David Holmes, the guy who overheard Trump when he called Sondland in a restaurant, spilled a lot more than that.
Holmes says he clearly heard the President’s voice and Sondland made clear he was talking to the President. Sondland told Holmes the President didn’t “give a shit about Ukraine” and only cared about the “big stuff” like the “‘Biden investigations’ that Mr. Giuliani was pushing.” According to Holmes there were two other US government officials at the cafe table where the discussion was had. So two other witnesses who should be able to confirm all of this.
Also important, according to Holmes, he immediately debriefed the Deputy Chief of Mission and others at the Embassy on the details of the conversations and held meetings about it over the course of the next day. In other words, there appear to be two other witnesses to the call and conversations and numerous witnesses to Holmes’ near-contemporaneous account.
One of the most interesting parts of the prepared statement comes at the end when Holmes explains why he is only coming forward now. According to Holmes, he had reviewed other witnesses testimony and thought his recollections broadly matched Yovanovitch’s and Taylor’s testimony. So his was unneeded. It was only when he heard the “hearsay” arguments, that no one had direct information about Trump’s involvement or words, that he realized his account might be useful. In other words, the GOP’s ‘hearsay’ talking point seems to have backfired rather spectacularly.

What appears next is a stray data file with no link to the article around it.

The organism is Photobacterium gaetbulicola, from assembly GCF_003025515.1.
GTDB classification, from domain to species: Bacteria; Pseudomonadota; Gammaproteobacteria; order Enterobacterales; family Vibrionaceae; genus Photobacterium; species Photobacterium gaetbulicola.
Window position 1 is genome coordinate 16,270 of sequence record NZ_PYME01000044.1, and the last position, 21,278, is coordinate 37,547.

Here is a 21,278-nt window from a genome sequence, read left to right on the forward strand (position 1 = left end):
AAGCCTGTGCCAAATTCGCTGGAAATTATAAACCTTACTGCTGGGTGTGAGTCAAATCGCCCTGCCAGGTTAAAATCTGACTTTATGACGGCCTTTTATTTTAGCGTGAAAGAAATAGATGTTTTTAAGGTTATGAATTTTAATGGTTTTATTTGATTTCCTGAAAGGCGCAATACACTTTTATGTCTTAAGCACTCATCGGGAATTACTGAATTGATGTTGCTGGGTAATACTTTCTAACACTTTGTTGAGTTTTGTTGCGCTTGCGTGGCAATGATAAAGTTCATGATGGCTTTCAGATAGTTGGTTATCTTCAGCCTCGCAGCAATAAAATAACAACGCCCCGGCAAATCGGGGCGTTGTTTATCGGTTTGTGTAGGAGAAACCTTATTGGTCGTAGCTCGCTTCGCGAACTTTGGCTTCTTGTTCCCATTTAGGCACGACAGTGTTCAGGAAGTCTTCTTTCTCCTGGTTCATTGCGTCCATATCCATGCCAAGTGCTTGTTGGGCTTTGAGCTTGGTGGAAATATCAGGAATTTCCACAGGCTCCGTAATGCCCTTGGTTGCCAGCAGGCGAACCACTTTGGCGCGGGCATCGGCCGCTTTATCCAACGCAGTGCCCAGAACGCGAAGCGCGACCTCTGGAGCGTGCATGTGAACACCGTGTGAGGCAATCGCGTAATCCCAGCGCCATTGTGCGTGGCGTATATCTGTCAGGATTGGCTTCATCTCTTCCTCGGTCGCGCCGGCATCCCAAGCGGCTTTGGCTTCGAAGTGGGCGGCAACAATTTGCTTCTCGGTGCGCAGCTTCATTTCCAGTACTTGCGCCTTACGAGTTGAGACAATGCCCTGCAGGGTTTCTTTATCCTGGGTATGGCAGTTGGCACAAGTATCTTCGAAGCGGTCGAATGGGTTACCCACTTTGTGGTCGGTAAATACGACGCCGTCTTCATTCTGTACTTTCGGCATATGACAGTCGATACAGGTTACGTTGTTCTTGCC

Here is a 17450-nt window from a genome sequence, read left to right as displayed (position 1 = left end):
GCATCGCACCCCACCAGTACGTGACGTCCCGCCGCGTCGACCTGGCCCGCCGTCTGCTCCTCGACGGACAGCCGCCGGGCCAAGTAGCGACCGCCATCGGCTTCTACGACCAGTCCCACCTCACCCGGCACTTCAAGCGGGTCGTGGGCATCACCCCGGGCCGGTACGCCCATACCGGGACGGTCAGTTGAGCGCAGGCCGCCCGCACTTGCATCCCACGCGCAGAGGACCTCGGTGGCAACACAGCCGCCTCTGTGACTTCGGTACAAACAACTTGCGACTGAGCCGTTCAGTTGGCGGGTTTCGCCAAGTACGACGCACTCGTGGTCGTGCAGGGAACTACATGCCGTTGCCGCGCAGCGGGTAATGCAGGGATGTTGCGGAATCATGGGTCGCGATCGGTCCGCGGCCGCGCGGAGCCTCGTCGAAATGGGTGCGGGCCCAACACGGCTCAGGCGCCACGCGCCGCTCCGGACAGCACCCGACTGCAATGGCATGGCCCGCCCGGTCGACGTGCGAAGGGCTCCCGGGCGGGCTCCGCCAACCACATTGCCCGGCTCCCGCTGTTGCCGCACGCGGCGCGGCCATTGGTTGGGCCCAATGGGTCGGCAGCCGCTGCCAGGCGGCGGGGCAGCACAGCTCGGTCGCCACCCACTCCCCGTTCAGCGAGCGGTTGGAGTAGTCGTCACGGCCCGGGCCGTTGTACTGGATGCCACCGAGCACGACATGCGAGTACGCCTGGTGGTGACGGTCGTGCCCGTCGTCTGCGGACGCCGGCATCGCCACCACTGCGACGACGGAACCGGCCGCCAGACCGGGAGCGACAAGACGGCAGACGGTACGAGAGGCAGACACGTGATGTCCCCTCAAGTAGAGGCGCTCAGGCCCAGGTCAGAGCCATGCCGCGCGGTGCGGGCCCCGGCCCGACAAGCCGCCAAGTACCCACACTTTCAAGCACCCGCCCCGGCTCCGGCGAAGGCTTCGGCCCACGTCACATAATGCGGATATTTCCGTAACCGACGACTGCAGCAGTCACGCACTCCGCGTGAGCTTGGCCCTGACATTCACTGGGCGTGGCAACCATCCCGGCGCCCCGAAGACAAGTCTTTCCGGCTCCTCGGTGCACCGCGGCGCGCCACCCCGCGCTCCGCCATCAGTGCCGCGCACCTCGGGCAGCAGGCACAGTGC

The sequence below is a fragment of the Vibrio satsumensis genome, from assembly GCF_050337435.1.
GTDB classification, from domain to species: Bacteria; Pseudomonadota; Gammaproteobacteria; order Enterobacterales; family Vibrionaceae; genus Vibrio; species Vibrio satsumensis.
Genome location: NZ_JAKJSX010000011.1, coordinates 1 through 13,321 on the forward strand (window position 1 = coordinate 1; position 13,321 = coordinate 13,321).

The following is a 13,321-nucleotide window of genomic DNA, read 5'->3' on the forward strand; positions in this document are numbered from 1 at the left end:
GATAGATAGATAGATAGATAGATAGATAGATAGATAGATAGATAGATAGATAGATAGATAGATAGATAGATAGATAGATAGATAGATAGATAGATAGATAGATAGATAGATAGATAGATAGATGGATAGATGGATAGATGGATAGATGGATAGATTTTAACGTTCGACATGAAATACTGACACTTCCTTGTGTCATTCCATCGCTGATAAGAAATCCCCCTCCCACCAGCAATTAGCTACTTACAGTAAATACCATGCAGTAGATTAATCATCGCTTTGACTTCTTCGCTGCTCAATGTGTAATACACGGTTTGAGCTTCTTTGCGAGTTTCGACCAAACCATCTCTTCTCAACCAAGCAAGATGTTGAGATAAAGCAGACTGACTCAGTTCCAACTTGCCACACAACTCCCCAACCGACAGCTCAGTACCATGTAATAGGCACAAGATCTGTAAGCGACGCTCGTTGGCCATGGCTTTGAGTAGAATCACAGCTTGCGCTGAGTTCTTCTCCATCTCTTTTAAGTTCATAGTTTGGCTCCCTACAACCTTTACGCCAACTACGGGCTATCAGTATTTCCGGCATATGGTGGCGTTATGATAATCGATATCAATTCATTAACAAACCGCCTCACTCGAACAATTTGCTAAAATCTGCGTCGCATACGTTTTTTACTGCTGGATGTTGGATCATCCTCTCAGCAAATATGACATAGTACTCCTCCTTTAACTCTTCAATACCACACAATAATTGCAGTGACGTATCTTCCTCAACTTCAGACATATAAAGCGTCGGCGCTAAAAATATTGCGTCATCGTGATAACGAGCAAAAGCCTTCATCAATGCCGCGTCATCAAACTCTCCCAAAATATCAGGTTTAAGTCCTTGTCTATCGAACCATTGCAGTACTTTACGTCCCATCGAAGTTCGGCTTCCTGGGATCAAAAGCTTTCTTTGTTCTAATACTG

One would expect that Republicans would say that these recollections are very convenient, for just that reason. They seem ready-made to rebut the “hearsay” talking point. But again, according to Holmes, there are multiple witnesses, both to the conversation itself and his near contemporaneous accounts of it. If that’s true, the accuracy of his account should be locked down pretty securely.
Holmes says he didn’t take notes of the conversation with Sondland because it was a lunch out with colleagues, not an official meeting. But the other key detail in Holmes’ testimony is that he was the note taker for numerous meetings over the course of the period being investigated. This comes through in an abundance of telling detail which presumably comes from those notes.
Many of the new details match what was already known. The prosecutor Lutsenko was angry with Yovanovitch because she was pushing him to make good on anti-corruption reforms, a key part of at least official US government policy. But the particular accusations have more detail – including the claim that she was working for the Democratic party, that she ordered an investigation of the former head of the Ukraine tax service “solely because the former head was the main Ukrainian contact of the [US] Republican party and of President Trump personally.” Finally he allegedly told people Yovanovitch would face “serious problems” once she returned to the US.